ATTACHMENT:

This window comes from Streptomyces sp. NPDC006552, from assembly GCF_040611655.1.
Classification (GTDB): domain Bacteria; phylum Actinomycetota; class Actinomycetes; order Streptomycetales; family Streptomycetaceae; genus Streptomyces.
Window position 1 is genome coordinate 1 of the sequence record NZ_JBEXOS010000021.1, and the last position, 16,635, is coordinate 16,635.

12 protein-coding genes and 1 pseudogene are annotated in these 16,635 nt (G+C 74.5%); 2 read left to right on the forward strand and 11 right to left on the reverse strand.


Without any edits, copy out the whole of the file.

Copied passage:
This window comes from Streptomyces sp. NPDC006552, from assembly GCF_040611655.1.
Classification (GTDB): domain Bacteria; phylum Actinomycetota; class Actinomycetes; order Streptomycetales; family Streptomycetaceae; genus Streptomyces.
Window position 1 is genome coordinate 1 of the sequence record NZ_JBEXOS010000021.1, and the last position, 16,635, is coordinate 16,635.

12 protein-coding genes and 1 pseudogene are annotated in these 16,635 nt (G+C 74.5%); 2 read left to right on the forward strand and 11 right to left on the reverse strand.